New evidence found in ancient Judean clay jars shows Earth’s geomagnetic field has been fluctuating for thousands of years and that there is no reason to be worried about its current welfare, even though it is diminishing and some scientists suspect it is about to flip.
In a new study published in Proceedings of the National Academy of Sciences (PNAS), researchers from Tel Aviv University, Hebrew University of Jerusalem and University of California-San Diego cite data obtained from the analysis of 67 well-dated Judean jar handles.
These heat-impacted ceramic pots, which bear royal stamp impressions from the eighth to second centuries BCE, show evidence of changes in the strength of the geomagnetic field over the years.
“The period spanned by the jars allowed us to procure data on the Earth’s magnetic field during that time — the Iron Age through the Hellenistic Period in Judea,” said Erez Ben-Yosef of TAU’s Institute of Archaeology, the study’s lead investigator.
Scientists don’t entirely understand the function of the geomagnetic field, but some suspect there’s a correlation between magnetic pole flips, which leave the planet vulnerable to cosmic radiation, and mass extinctions.
“This new finding puts the recent decline in the field’s strength into context. Apparently, this is not a unique phenomenon – the field has often weakened and recovered over the last millennia,” said Ben-Yosef.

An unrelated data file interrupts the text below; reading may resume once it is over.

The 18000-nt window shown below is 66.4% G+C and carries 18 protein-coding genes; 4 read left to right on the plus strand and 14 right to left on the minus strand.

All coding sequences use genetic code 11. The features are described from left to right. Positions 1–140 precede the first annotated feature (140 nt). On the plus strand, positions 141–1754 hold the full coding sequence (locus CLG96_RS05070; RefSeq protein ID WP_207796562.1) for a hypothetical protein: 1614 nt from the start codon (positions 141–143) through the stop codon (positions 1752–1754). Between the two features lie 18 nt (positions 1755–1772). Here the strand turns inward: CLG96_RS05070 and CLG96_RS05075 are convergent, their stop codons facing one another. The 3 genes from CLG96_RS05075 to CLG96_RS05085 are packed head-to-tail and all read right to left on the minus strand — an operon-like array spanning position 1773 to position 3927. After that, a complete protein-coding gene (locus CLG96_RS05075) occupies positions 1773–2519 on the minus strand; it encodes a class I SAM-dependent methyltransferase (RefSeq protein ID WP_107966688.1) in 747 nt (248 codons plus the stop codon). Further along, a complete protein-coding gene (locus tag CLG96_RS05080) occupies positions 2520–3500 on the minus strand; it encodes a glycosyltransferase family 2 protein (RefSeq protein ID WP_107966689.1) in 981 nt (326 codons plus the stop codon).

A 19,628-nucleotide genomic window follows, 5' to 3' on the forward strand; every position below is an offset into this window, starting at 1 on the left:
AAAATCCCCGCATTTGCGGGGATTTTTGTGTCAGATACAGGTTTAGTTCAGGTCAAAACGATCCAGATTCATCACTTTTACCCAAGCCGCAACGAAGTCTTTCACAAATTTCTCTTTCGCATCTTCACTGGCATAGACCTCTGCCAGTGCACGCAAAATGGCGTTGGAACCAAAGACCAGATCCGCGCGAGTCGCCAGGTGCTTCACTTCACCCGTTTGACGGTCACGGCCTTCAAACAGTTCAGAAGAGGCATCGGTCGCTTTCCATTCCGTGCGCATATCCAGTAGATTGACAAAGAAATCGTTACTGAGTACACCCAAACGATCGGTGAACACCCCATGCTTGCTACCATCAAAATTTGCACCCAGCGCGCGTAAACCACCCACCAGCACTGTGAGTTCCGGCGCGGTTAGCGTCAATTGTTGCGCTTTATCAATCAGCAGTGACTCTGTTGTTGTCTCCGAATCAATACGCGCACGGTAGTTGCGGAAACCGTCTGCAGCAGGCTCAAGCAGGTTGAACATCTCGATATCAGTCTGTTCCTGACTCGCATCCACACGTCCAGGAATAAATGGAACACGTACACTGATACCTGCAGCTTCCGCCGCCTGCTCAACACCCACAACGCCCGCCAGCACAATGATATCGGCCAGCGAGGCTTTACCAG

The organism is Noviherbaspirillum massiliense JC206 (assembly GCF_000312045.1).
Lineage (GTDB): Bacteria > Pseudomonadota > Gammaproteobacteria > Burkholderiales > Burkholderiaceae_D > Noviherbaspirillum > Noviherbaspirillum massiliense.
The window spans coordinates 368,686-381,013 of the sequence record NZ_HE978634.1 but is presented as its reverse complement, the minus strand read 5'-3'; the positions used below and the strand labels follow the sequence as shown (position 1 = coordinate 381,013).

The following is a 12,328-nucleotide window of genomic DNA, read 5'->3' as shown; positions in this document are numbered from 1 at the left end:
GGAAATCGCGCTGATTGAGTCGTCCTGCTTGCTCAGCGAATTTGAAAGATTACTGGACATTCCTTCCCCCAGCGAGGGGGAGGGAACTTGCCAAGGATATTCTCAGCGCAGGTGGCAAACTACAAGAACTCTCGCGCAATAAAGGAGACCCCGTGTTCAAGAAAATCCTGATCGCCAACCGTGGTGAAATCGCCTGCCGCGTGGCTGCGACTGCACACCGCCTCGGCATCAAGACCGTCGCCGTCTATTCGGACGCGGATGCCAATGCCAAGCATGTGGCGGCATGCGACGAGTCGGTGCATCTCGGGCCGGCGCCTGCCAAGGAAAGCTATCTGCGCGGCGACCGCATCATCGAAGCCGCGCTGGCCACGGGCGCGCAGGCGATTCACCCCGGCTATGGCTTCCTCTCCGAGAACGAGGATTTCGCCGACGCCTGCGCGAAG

“The typology of the stamp impressions, which correspond to changes in the political entities ruling this area, provides excellent age estimates for the firing of these artifacts.”
The field was shown to peak during the eighth century BCE, which Ben-Yosef said “corroborates previous observations of our group, first published in 2009, of an unusually strong field in the early Iron Age. We call it the ‘Iron Age Spike,’ and it is the strongest field recorded in the last 100,000 years.”
Natural clay measurement
To accurately measure geomagnetic intensity, the researchers – Ben-Yosef, Oded Lipschits and Michael Millman of TAU, Ron Shaar of Hebrew University and Lisa Tauxe of UC-San Diego — conducted experiments at the Paleomagnetic Laboratory of Scripps Institution of Oceanography at UC-San Diego, using laboratory-built paleomagnetic ovens and a superconducting magnetometer.
“Ceramics, baked clay, burned mud bricks, copper slag — almost anything that was heated and then cooled can become a recorder of the components of the magnetic field at the time of the event,” said Ben-Yosef.
“Ceramics have tiny minerals – magnetic ‘recorders’ – that save information about the magnetic field of the time the clay was in the kiln. The behavior of the magnetic field in the past can be studied by examining archaeological artifacts or geological material that were heated then cooled, such as lava.”
Advanced dating method for archaeological artifacts
The researchers say their new findings will benefit both the fields of archaeology and earth science.
They show, in their study, how changes in the geomagnetic field can be used as an advanced dating method complementary to radiocarbon dating.
“The improved Levantine archaeomagnetic record can be used to date pottery and other heat-impacted archaeological materials whose date is unknown,” said Ben-Yosef.
A deeper understanding of “proxies like the magnetic field, which reaches more than 1,800 miles deep into the liquid part of the Earth’s outer core,” say the researchers, will give “a clearer picture of the planet and its inner structure.”
The researchers are currently working on enhancing the archaeomagnetic database for the Levant, one of the most archaeologically rich regions on the planet, to better understand the geomagnetic field and establish a strong dating reference.